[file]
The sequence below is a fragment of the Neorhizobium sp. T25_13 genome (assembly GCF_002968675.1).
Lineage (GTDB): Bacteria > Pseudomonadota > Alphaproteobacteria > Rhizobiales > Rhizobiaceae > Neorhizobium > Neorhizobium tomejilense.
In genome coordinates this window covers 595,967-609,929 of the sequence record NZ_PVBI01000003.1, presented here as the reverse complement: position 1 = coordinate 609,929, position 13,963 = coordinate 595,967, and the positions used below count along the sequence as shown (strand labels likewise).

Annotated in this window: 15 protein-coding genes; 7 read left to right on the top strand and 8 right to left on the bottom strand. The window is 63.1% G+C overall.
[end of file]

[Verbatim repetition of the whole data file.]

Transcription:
The sequence below is a fragment of the Neorhizobium sp. T25_13 genome (assembly GCF_002968675.1).
Lineage (GTDB): Bacteria > Pseudomonadota > Alphaproteobacteria > Rhizobiales > Rhizobiaceae > Neorhizobium > Neorhizobium tomejilense.
In genome coordinates this window covers 595,967-609,929 of the sequence record NZ_PVBI01000003.1, presented here as the reverse complement: position 1 = coordinate 609,929, position 13,963 = coordinate 595,967, and the positions used below count along the sequence as shown (strand labels likewise).

Annotated in this window: 15 protein-coding genes; 7 read left to right on the top strand and 8 right to left on the bottom strand. The window is 63.1% G+C overall.